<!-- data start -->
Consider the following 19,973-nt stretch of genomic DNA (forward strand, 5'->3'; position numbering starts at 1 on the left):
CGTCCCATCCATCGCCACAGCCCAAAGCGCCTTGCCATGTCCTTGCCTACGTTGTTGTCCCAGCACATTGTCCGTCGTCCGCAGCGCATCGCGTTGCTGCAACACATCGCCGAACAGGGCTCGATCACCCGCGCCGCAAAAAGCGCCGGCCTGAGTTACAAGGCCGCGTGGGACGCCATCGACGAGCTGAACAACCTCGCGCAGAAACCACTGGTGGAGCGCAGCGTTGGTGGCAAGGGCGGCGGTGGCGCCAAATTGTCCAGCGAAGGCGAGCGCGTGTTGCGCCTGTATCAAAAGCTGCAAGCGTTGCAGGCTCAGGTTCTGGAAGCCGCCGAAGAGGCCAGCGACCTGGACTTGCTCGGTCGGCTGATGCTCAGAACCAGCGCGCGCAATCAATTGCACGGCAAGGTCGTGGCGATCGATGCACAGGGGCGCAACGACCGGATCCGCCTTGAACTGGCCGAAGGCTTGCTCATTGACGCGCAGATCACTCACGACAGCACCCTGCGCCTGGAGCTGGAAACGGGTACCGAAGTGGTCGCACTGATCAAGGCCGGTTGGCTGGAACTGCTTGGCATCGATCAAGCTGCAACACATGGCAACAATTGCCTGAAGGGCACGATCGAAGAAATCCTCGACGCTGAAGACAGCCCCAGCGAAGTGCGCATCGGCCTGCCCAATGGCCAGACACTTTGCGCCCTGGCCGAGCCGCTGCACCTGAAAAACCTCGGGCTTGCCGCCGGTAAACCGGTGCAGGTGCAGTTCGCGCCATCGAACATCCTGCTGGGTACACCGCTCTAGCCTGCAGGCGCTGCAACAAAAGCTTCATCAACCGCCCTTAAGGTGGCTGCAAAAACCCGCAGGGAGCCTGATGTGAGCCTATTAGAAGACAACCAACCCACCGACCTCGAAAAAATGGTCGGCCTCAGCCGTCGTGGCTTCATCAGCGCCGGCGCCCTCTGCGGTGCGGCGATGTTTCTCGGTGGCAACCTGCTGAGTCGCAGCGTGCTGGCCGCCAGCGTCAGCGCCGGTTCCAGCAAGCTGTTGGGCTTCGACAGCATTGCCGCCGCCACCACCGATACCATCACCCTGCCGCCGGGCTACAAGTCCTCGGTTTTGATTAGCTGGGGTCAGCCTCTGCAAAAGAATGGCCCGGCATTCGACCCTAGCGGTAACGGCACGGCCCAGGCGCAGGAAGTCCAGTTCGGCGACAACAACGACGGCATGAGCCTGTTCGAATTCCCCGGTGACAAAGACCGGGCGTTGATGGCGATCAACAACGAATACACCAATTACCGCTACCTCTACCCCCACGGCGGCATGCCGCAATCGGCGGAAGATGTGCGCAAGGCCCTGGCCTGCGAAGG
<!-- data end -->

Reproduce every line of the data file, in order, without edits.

Consider the following 19,973-nt stretch of genomic DNA (forward strand, 5'->3'; position numbering starts at 1 on the left):
CGTCCCATCCATCGCCACAGCCCAAAGCGCCTTGCCATGTCCTTGCCTACGTTGTTGTCCCAGCACATTGTCCGTCGTCCGCAGCGCATCGCGTTGCTGCAACACATCGCCGAACAGGGCTCGATCACCCGCGCCGCAAAAAGCGCCGGCCTGAGTTACAAGGCCGCGTGGGACGCCATCGACGAGCTGAACAACCTCGCGCAGAAACCACTGGTGGAGCGCAGCGTTGGTGGCAAGGGCGGCGGTGGCGCCAAATTGTCCAGCGAAGGCGAGCGCGTGTTGCGCCTGTATCAAAAGCTGCAAGCGTTGCAGGCTCAGGTTCTGGAAGCCGCCGAAGAGGCCAGCGACCTGGACTTGCTCGGTCGGCTGATGCTCAGAACCAGCGCGCGCAATCAATTGCACGGCAAGGTCGTGGCGATCGATGCACAGGGGCGCAACGACCGGATCCGCCTTGAACTGGCCGAAGGCTTGCTCATTGACGCGCAGATCACTCACGACAGCACCCTGCGCCTGGAGCTGGAAACGGGTACCGAAGTGGTCGCACTGATCAAGGCCGGTTGGCTGGAACTGCTTGGCATCGATCAAGCTGCAACACATGGCAACAATTGCCTGAAGGGCACGATCGAAGAAATCCTCGACGCTGAAGACAGCCCCAGCGAAGTGCGCATCGGCCTGCCCAATGGCCAGACACTTTGCGCCCTGGCCGAGCCGCTGCACCTGAAAAACCTCGGGCTTGCCGCCGGTAAACCGGTGCAGGTGCAGTTCGCGCCATCGAACATCCTGCTGGGTACACCGCTCTAGCCTGCAGGCGCTGCAACAAAAGCTTCATCAACCGCCCTTAAGGTGGCTGCAAAAACCCGCAGGGAGCCTGATGTGAGCCTATTAGAAGACAACCAACCCACCGACCTCGAAAAAATGGTCGGCCTCAGCCGTCGTGGCTTCATCAGCGCCGGCGCCCTCTGCGGTGCGGCGATGTTTCTCGGTGGCAACCTGCTGAGTCGCAGCGTGCTGGCCGCCAGCGTCAGCGCCGGTTCCAGCAAGCTGTTGGGCTTCGACAGCATTGCCGCCGCCACCACCGATACCATCACCCTGCCGCCGGGCTACAAGTCCTCGGTTTTGATTAGCTGGGGTCAGCCTCTGCAAAAGAATGGCCCGGCATTCGACCCTAGCGGTAACGGCACGGCCCAGGCGCAGGAAGTCCAGTTCGGCGACAACAACGACGGCATGAGCCTGTTCGAATTCCCCGGTGACAAAGACCGGGCGTTGATGGCGATCAACAACGAATACACCAATTACCGCTACCTCTACCCCCACGGCGGCATGCCGCAATCGGCGGAAGATGTGCGCAAGGCCCTGGCCTGCGAAGG